Forever Block

Whatever you put in this block will run over and over, forever. Since I want my crystal to be constantly flickering (unless another effect is being triggered), I put my gemFlicker function into the forever loop to keep the crystal going constantly.

On Tilt Left Block

When I tilt the staff to the left, this code will run a rainbow animation for about 8 seconds, then repeat the powerUp function to restore the staff to "normal" mode. There are lots of different triggers under the INPUT tab -- play with them to pick the ones that suit your character.

On Shake Block

When I shake the staff (or pound it gently on the ground), this block will trigger some code that makes the staff go a bit crazy. It's running both a rainbow animation and a twinkle animation at the same time, and it looks like a whirling rainbow thunderstorm. This mode makes me wish I'd added sound effects! Instead I have to just make a crashy thunder sound with my mouth whenever I trigger this mode.  Pchhewewwwww!!

First we'll wire up the Circuit Playground, NeoPIxels and power switch. Then we'll create the crystal gem and the setting for it, and then we'll assemble the staff.

My staff is around 6 feet long so it's a bit unwieldy, and so I found it easiest to use JST connectors between the top assembly and the pixels inside the staff so I can work on each piece separately.

Wire the Circuit Playground Express

Get out your 2-pin and 3-pin connectors. The 2-pin will connect to the LED on the power switch and the 3-pin will connect to the NeoPixels.

Solder the female side of the 3-pin connector to VBAT, A1, and GND on the Circuit Playground. (You might be tempted to use A0 but don't! That's the speaker pin and you'll get weird noises if you use that one.)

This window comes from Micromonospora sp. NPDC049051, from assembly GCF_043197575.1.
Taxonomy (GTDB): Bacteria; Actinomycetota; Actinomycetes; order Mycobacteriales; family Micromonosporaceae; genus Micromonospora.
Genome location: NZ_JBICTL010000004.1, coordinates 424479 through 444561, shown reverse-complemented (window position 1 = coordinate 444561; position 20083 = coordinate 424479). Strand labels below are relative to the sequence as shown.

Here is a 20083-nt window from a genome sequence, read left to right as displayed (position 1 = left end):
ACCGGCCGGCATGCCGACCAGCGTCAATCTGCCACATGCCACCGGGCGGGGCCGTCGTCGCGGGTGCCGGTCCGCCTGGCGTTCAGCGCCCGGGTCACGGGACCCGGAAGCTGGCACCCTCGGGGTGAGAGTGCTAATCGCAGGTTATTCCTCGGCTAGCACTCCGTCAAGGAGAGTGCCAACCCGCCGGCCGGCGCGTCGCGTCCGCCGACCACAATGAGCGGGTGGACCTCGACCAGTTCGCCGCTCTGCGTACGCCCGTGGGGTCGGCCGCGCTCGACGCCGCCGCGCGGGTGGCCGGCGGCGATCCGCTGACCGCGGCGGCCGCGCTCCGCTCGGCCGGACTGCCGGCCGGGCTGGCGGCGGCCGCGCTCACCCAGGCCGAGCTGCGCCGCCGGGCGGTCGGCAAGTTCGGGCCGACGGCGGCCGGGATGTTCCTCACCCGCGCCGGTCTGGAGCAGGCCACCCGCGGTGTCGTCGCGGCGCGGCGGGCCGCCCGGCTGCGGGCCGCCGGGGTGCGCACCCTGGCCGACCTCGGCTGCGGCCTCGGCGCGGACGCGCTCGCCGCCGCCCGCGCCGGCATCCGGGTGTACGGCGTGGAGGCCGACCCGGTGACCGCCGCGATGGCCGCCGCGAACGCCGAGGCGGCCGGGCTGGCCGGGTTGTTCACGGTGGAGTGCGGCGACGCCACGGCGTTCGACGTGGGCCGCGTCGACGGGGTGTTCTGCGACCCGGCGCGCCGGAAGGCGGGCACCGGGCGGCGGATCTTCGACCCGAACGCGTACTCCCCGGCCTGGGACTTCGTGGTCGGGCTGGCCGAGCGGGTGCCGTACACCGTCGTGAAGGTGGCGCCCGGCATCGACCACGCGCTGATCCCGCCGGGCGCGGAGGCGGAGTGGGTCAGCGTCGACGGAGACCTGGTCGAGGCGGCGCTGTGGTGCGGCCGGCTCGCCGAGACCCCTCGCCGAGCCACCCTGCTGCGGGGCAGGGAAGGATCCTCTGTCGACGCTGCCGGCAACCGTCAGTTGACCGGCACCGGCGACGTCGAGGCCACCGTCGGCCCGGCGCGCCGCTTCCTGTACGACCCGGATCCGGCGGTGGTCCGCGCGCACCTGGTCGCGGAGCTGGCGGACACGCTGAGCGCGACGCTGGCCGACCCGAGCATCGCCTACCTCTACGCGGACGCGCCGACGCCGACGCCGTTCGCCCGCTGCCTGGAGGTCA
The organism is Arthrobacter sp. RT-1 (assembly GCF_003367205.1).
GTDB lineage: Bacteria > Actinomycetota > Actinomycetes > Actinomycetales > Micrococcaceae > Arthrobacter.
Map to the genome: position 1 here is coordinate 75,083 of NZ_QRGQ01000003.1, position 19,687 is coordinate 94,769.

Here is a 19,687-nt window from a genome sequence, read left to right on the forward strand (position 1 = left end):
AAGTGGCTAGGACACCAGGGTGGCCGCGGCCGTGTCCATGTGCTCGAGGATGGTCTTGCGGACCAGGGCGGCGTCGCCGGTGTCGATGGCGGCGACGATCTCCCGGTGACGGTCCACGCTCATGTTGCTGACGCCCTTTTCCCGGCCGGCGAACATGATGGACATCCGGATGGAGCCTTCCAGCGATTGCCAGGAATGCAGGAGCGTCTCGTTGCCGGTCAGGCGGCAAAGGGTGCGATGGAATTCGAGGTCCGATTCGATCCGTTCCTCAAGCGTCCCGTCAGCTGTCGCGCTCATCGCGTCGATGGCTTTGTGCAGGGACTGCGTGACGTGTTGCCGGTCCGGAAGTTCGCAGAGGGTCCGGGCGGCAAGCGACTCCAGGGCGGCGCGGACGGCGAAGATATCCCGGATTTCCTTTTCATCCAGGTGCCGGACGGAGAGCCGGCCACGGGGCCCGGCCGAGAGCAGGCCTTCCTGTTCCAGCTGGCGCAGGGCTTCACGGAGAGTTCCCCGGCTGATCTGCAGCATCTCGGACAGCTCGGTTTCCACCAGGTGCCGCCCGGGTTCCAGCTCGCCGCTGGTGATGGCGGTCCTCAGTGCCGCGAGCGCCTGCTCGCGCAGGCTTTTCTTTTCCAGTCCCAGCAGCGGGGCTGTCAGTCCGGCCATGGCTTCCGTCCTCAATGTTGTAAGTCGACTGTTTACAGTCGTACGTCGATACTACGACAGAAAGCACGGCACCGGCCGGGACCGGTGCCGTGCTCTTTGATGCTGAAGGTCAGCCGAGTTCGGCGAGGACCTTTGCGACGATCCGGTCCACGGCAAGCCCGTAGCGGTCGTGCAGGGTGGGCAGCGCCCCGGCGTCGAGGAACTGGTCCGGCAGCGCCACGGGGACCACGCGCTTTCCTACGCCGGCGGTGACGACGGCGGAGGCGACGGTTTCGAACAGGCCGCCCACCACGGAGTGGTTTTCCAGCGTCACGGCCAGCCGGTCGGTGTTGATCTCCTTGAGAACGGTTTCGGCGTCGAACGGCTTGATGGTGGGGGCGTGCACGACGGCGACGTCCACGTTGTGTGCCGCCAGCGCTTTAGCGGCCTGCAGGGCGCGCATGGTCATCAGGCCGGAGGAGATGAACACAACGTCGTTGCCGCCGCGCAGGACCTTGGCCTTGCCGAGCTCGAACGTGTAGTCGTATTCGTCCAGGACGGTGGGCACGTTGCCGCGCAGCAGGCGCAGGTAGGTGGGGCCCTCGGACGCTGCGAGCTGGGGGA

Solder the female 2-pin connector to 3.3V and GND on the other side.

Wire the Power Switch

Unscrew the hex nut and remove it. Line up the switch so the five pins swoop along the bottom of the switch (like a smile!). The one on the left is what we'll call pin 1. We'll be soldering to pins 1, 2, 4 and 5 and leaving pin 3 alone.

Cut your JST extension cable's red wire ONLY, right about in the middle of the cable. Slip on some heat shrink. Solder one cut side to pin 2 and one to pin 4. It doesn't matter which side goes to which pin, they're interchangeable in this case.

Solder a white wire to pin 1 and a black wire to pin 5. Cover all the pins with heat shrink so the wires don't touch each other and accidentally short your circuit. These pins will power the switch's onboard LED so it glows when the power is turned on.

Plug the connector into your Circuit Playground for a minute and make double-sure of which wire is which. Solder the black wire from the switch to the connector wire that goes to G on the Circuit Playground, and the white wire to the side that goes to 3.3V.

Wire the NeoPixel Strip

Find the IN end of your NeoPixel strip. If needed, cut the 2-pin connector off the strip and trim the extra black wire.

Let's use the same trick of plugging the male side of our 3-pin JST  connector in to the Circuit Playground before we solder, so we can be 100% sure of which wire connects to which pad. Splice the 3-pin connector to your NeoPixel strip so the black wire connects to G, the white wire connects to IN, and the red wire connects to VBAT

Trim your NeoPixel strip to the right length. Mine has 90 pixels (1.5 meters). I made the strip a few inches shorter than the full length of my staff, since I want a little room near the top for the battery inside the tube. 

Seal the bottom end of your NeoPixel strip where you trimmed it using hot glue. Then, slide the whole strip inside your smaller 1/2" acrylic tube -- it should fit comfortably, and the tube will keep the NeoPixel strip perfectly straight and centered in the middle of your staff.

Create the Gem

It's time to make your crystal gem! The gem is made from laminated cellophane gift wrap. You can cut it out by hand or use a vinyl cutter. Here is a full tutorial on how the gems are designed and made, so you can customize your own. You'll want to be sure it's large enough that the Circuit Playground board fits neatly inside the base of the gem.

If you're in a hurry or don't have a cutting machine, you can buy a pre-made crystal gem here.

The gems in the tutorial linked above are perfectly symmetrical. For this project I wanted a slightly asymmetrical gem, so it looks a little more rugged and "natural". The video tutorial in the Crystal Gems project will show you how to customize your gem using Fusion360 and Slicer. Or, you can download the files below to get the exact same gem I'm using.

Print them out and trace the pattern onto your laminated cellophane sheets, or upload the images to your vinyl cutter. I had the best success using the "stencil film" custom setting on my Cricut vinyl cutter.